Here's a screen shot of Joyce Compton dancing with a young Anthony Quinn in the gritty Warner Brothers melodrama City for Conquest. Slickly directed by Anatole Litvak, the film is a fun if somewhat hokey and overly ambitious outing. James Cagney stars as Danny Kenny, a pugnacious New Yorker who becomes a championship boxer to help fund the career of his composer brother (Arthur Kennedy). He's also stuck on childhood friend Ann Sheridan, but the teary-eyed Ann doesn't realize the depth of his feelings until after she's taken off to form a ballroom dancing act with the manipulative Quinn. The excellent supporting cast includes sturdy WB faves such as Frank McHugh, Donald Crisp and George Tobias, as well as Elia Kazan as a stereotypically Jewish gangster named Googi.
City for Conquest is one of those films I saw a long time ago and totally enjoyed, despite its shortcomings. The film has its feet planted in several different genres - gangster pic, musical, boxing thriller, small-man-in-the-big-city melodrama - never quite settling on one. Cagney and Sheridan are both fine, the photography is nice and lush, and the score is full of beautifully arranged renditions of pop standards like "The Lullaby of Broadway." The sheer earnestness of the plot gets laid on a bit thick - especially with the DVD edition containing previously unseen footage of a narrator named 'Old Timer' played by Frank Craven. The bearded stranger comments on the proceedings in such an annoyingly folksy manner, one wishes Cagney would deliver him a swift right hook.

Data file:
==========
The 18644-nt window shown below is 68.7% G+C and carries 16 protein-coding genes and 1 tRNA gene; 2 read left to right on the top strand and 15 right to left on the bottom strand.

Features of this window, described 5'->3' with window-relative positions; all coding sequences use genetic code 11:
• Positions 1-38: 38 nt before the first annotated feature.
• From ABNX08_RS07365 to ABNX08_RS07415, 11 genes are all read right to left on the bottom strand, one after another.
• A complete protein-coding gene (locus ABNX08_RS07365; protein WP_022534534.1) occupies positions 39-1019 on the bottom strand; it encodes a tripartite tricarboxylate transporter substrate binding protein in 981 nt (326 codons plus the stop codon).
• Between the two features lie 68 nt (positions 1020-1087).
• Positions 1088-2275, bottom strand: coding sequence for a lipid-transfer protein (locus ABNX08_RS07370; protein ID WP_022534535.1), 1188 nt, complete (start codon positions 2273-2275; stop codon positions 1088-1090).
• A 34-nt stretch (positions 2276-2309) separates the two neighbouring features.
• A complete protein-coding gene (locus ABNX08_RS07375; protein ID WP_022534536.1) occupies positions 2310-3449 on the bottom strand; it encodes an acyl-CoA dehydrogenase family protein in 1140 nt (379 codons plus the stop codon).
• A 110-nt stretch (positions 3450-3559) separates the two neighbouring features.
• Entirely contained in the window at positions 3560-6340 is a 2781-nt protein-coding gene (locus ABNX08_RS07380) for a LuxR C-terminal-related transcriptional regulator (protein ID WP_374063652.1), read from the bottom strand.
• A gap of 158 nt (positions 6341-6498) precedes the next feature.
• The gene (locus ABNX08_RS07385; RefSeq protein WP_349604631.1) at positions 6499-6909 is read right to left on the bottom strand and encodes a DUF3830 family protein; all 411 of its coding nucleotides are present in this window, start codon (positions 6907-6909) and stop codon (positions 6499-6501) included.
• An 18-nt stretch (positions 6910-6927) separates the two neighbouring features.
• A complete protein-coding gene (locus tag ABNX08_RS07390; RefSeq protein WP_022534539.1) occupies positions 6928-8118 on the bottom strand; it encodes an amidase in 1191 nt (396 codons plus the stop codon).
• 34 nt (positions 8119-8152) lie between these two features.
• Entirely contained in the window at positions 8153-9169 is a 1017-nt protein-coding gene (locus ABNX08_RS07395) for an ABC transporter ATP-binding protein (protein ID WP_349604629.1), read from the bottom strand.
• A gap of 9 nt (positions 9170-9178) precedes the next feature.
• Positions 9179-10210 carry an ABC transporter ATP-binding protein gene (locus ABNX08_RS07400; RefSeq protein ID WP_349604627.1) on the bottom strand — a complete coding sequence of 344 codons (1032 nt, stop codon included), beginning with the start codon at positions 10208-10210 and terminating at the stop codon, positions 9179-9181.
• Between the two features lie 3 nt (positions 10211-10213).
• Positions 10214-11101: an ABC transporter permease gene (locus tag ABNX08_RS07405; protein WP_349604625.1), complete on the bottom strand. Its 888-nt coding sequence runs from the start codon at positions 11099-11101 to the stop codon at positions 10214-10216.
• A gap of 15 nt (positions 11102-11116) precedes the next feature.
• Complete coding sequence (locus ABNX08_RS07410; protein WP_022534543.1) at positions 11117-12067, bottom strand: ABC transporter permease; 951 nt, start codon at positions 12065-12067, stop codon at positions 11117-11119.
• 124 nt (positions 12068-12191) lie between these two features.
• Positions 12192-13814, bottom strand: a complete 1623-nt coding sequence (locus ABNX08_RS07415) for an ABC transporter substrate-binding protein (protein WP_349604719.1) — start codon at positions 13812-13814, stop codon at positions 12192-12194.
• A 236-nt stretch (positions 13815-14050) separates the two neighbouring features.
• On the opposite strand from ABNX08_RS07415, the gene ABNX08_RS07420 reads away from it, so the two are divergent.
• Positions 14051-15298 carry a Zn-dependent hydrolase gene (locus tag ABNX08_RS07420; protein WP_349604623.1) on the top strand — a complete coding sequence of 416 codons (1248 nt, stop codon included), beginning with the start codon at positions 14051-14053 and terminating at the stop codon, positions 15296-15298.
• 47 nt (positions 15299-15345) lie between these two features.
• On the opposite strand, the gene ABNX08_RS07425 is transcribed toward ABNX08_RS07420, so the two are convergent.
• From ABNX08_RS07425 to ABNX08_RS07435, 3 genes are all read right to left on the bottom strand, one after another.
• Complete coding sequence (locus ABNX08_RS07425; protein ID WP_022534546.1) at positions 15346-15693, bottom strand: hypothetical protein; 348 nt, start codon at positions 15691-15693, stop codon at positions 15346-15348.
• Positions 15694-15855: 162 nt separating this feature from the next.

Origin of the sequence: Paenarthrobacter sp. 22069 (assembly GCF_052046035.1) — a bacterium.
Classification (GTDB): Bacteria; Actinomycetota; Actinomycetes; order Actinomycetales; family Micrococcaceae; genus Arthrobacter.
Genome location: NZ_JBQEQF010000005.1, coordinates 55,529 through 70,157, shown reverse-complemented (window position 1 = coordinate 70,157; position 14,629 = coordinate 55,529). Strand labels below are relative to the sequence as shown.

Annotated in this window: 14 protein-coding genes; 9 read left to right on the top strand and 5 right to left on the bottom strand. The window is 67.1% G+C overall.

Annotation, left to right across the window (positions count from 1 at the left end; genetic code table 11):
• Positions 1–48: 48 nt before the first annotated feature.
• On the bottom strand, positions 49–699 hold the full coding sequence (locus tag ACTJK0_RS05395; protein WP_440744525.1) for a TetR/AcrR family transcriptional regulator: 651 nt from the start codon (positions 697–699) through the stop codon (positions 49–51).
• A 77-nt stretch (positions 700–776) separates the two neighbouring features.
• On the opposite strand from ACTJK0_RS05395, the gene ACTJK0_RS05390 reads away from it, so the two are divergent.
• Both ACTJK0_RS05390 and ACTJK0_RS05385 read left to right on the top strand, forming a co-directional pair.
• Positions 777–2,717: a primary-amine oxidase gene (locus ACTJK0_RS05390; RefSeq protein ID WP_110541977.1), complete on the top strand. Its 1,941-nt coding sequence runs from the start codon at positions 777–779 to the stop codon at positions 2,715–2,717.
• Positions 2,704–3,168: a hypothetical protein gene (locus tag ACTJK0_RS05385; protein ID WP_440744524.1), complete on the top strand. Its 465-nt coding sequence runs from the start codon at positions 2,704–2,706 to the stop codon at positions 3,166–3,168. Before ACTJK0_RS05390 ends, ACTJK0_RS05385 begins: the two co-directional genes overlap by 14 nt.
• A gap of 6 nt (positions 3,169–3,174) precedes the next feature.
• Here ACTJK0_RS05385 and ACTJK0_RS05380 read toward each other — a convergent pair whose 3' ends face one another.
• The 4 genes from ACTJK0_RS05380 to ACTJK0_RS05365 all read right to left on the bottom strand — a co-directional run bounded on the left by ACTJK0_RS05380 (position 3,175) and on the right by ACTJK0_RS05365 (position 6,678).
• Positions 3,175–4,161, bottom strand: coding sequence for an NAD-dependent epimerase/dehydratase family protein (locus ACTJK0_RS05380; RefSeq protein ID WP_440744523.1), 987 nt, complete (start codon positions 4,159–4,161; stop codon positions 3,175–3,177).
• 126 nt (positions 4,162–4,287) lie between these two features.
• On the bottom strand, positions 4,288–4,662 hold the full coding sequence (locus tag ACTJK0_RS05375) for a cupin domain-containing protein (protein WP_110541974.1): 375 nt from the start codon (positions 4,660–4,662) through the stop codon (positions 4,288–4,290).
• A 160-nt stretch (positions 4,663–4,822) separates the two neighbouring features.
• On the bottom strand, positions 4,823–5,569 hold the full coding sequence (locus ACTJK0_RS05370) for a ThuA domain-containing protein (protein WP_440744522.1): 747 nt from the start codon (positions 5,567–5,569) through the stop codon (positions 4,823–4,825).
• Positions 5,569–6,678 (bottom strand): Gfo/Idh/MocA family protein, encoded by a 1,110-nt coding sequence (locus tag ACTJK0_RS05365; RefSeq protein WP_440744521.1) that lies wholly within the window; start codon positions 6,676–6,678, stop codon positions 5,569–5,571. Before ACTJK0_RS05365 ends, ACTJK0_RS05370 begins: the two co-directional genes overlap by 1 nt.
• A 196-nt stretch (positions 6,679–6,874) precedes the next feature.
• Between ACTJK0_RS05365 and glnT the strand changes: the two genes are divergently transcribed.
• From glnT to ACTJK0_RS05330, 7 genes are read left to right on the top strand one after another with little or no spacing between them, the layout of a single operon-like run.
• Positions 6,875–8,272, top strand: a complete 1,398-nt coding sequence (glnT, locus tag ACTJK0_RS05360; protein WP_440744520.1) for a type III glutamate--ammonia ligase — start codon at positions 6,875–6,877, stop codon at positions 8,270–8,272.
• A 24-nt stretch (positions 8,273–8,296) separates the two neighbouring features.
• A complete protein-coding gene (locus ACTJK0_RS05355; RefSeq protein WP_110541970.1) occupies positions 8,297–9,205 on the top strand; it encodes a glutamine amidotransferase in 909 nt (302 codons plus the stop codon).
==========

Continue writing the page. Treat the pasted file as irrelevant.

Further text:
Joyce plays Lilly in the film, a "good time gal" and amateur dancer who is first seen twirling around with lothario Quinn. When Quinn spots Sheridan across the floor, however, the poor girl is left in the dust. Not a huge role by any means, but Joyce is engaging as usual (notice how she attempts to ingratiate herself with Cagney's clique). This is a good example of how a skilled character actor can enliven a film with just a short scene or two.
City for Conquest received a handsome DVD release by Warner Home Video in 2006; recently the film was repackaged in an affordable TCM Greatest Gangster Films set along with Cagney vehicles G-Men, Each Dawn I Die and White Heat.